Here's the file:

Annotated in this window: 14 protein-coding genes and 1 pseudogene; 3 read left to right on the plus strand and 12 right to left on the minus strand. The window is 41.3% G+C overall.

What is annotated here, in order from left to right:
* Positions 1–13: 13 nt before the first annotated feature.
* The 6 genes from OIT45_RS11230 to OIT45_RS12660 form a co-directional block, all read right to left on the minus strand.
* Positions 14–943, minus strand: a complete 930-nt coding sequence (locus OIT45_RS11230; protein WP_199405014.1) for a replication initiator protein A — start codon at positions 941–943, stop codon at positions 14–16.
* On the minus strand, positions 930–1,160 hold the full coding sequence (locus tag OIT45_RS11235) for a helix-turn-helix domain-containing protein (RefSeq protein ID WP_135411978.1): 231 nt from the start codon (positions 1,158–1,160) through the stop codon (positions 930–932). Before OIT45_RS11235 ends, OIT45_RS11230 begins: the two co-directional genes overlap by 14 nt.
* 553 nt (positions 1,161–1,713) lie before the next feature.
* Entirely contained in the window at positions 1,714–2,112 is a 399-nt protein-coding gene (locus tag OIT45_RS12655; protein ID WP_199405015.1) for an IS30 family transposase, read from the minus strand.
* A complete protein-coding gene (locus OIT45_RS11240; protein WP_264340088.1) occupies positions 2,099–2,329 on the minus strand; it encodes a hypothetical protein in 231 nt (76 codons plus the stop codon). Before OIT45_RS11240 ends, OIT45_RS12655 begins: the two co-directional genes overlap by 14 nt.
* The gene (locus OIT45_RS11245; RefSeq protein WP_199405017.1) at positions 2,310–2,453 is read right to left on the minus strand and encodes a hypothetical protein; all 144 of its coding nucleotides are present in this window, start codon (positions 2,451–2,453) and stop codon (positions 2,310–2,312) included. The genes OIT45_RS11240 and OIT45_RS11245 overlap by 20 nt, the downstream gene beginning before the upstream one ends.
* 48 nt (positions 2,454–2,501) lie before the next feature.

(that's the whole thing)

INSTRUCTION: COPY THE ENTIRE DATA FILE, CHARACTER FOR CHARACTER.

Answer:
Annotated in this window: 14 protein-coding genes and 1 pseudogene; 3 read left to right on the plus strand and 12 right to left on the minus strand. The window is 41.3% G+C overall.

What is annotated here, in order from left to right:
* Positions 1–13: 13 nt before the first annotated feature.
* The 6 genes from OIT45_RS11230 to OIT45_RS12660 form a co-directional block, all read right to left on the minus strand.
* Positions 14–943, minus strand: a complete 930-nt coding sequence (locus OIT45_RS11230; protein WP_199405014.1) for a replication initiator protein A — start codon at positions 941–943, stop codon at positions 14–16.
* On the minus strand, positions 930–1,160 hold the full coding sequence (locus tag OIT45_RS11235) for a helix-turn-helix domain-containing protein (RefSeq protein ID WP_135411978.1): 231 nt from the start codon (positions 1,158–1,160) through the stop codon (positions 930–932). Before OIT45_RS11235 ends, OIT45_RS11230 begins: the two co-directional genes overlap by 14 nt.
* 553 nt (positions 1,161–1,713) lie before the next feature.
* Entirely contained in the window at positions 1,714–2,112 is a 399-nt protein-coding gene (locus tag OIT45_RS12655; protein ID WP_199405015.1) for an IS30 family transposase, read from the minus strand.
* A complete protein-coding gene (locus OIT45_RS11240; protein WP_264340088.1) occupies positions 2,099–2,329 on the minus strand; it encodes a hypothetical protein in 231 nt (76 codons plus the stop codon). Before OIT45_RS11240 ends, OIT45_RS12655 begins: the two co-directional genes overlap by 14 nt.
* The gene (locus OIT45_RS11245; RefSeq protein WP_199405017.1) at positions 2,310–2,453 is read right to left on the minus strand and encodes a hypothetical protein; all 144 of its coding nucleotides are present in this window, start codon (positions 2,451–2,453) and stop codon (positions 2,310–2,312) included. The genes OIT45_RS11240 and OIT45_RS11245 overlap by 20 nt, the downstream gene beginning before the upstream one ends.
* 48 nt (positions 2,454–2,501) lie before the next feature.